3. 3. Who am I?  Ruben Izquierdo Bevia  Computer Science, Alicante, Spain 2004  2004-2011 researcher at the University of Alicante  September 2010, Alicante  Phd. Thesis: An approach to Word Sense Disambiguation based on Supervised Machine Learning and Semantic Classes  Sept 2011  Sept 2012  DutchSemCor project (Tilburg and VU universities, NL)  Sept 2012  Sept 2014  Opener project (VU University, NL)  Sept 2014   ULM1 Spinoza project Ruben Izquierdo, Nov 2015 “The Borders of Ambiguity” 3
  4. 4. Part I Understanding Language by Machines Ruben Izquierdo, Nov 2015 “The Borders of Ambiguity” 4
  5. 5. Understanding Languages by Machines  NWO (Netherlands Organization for Scientific Research)  Spinoza Price  Highest Dutch award in science for top researchers with international reputation  Piek Vossen was one of the three winners in 2013  Some money for research  4 ULM projects Ruben Izquierdo, Nov 2015 “The Borders of Ambiguity” 5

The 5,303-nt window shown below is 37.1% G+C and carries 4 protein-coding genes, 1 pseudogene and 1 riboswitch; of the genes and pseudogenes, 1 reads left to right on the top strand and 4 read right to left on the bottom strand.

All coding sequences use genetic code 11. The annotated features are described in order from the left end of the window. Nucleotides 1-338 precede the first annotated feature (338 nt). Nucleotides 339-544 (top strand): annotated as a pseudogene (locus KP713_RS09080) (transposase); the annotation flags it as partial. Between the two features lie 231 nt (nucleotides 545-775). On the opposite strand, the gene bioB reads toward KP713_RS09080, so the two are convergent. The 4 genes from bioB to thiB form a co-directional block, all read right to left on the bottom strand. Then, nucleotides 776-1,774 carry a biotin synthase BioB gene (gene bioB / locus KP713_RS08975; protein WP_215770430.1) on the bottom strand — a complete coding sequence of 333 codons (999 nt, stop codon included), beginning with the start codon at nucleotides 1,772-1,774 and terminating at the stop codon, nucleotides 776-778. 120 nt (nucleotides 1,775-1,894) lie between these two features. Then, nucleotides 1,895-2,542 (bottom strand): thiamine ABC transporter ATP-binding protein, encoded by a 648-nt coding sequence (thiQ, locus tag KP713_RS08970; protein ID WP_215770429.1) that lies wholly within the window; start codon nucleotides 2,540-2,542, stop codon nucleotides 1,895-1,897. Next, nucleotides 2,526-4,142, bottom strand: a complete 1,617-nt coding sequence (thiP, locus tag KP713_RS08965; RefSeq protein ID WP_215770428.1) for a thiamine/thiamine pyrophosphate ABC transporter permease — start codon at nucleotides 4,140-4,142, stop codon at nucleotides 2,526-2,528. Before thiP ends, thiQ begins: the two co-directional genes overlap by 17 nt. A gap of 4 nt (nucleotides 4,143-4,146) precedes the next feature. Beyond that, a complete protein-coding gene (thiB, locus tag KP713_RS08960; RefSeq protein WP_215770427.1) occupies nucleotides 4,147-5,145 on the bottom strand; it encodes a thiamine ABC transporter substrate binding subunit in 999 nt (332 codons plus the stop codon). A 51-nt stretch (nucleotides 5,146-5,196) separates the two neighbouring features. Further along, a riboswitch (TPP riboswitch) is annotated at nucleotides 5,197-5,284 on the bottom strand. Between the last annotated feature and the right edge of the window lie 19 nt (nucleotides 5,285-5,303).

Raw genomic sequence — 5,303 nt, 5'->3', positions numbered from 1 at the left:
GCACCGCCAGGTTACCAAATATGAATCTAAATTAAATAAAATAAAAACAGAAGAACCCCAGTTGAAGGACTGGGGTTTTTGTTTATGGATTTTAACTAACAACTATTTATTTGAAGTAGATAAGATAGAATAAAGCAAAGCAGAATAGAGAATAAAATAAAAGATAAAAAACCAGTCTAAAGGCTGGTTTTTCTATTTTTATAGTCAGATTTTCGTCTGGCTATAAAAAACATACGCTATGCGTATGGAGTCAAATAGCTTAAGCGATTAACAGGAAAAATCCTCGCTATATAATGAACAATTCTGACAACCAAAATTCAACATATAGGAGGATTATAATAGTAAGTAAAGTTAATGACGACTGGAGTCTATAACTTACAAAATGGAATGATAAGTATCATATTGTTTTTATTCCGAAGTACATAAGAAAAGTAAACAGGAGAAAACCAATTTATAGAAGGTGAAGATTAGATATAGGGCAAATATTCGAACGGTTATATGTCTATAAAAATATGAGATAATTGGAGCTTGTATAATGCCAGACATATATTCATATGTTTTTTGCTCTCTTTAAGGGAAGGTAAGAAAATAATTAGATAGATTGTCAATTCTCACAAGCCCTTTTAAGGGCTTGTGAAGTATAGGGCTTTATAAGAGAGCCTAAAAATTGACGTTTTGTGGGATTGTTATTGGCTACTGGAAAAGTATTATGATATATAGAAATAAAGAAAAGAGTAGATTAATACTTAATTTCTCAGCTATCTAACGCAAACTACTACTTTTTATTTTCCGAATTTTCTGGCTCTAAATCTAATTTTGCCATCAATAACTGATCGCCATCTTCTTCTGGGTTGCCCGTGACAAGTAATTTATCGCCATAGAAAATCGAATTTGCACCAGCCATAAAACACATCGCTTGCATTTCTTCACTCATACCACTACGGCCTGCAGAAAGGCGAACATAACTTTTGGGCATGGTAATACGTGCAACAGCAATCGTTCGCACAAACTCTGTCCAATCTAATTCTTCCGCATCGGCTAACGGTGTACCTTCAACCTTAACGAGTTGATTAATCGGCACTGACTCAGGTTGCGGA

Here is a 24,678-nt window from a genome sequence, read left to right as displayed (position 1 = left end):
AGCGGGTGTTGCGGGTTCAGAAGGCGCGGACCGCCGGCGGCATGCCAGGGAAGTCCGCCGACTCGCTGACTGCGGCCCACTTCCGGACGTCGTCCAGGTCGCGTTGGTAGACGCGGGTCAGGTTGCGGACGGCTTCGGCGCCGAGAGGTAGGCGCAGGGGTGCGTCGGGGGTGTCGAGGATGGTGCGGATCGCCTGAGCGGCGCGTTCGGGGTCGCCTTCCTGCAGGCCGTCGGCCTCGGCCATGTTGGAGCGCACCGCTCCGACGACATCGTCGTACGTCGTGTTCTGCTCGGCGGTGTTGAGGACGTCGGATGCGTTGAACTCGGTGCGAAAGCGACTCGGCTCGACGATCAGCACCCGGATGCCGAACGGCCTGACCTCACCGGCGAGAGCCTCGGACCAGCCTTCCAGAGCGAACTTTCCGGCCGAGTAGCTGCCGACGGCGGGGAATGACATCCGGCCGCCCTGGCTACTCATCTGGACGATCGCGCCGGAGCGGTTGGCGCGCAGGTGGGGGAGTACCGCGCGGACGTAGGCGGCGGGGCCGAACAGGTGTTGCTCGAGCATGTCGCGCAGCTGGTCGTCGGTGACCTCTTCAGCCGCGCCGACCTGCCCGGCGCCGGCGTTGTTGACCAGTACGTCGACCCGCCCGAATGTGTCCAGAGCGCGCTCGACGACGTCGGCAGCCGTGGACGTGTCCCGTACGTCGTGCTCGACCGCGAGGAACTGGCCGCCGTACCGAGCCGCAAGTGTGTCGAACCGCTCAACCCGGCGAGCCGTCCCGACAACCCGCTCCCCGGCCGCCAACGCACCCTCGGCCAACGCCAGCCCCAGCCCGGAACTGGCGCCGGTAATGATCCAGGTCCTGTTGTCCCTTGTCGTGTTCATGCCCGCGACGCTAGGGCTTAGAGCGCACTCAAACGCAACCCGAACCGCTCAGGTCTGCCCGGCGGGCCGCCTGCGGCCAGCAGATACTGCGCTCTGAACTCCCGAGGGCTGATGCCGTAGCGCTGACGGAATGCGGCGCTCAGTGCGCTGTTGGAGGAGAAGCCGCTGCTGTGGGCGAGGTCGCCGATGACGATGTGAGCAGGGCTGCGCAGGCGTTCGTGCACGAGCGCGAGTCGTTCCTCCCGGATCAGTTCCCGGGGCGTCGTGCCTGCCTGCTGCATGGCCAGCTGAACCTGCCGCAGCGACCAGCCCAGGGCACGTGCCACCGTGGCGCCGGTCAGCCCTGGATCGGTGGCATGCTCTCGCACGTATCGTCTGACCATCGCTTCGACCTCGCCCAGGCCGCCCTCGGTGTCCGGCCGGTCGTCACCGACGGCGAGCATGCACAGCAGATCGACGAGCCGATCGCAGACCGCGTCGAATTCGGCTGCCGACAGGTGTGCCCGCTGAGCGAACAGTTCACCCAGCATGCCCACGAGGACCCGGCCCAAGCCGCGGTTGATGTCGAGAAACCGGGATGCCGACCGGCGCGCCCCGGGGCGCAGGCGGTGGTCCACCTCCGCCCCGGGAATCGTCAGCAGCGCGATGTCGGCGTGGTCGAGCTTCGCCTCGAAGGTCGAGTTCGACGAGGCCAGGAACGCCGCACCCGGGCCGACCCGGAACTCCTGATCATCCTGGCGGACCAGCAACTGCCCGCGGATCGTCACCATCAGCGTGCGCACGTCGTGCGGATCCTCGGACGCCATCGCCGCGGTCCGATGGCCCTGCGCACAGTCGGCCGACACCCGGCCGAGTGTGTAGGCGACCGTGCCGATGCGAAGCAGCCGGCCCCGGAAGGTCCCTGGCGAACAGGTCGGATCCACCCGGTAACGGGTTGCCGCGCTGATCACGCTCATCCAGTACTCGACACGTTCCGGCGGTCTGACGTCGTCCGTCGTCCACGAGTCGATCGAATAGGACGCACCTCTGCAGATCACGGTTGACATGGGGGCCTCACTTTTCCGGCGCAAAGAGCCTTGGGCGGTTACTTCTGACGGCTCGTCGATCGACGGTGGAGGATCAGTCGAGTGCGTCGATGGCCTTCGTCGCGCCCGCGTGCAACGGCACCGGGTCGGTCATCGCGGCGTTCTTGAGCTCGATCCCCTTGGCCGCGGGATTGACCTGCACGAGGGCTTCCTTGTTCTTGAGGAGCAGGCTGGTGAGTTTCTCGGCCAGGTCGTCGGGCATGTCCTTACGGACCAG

6. 6. Understanding Languages by Machines  Develop computer models that assign deeper meaning to language and approximates human understanding  Use the models to automatically read and understand texts  Words and texts are highly ambiguous  Get a better understanding of the scope and complexity of this ambiguity Ruben Izquierdo, Nov 2015 “The Borders of Ambiguity” 6
  7. 7. Understanding Languages by Machines  ULM-1: The borders of ambiguity  Word relations and ambiguity  Define the problem and find an optimal solution  ULM-2: Word, Concept, Perception and Brain  Relate words and meanings to perceptual data and brain activation patterns  ULM-3: From timelines to storylines  Interpretation of words and our way of interacting with the changing world  Structure these changes as stories along explanatory motivations  ULM-4: A quantum model of text understanding  Technical model  Move from pipeline approaches which take early decisions to a model there the final interpretation is carried out by high-order semantic and contextual models Ruben Izquierdo, Nov 2015 “The Borders of Ambiguity” 7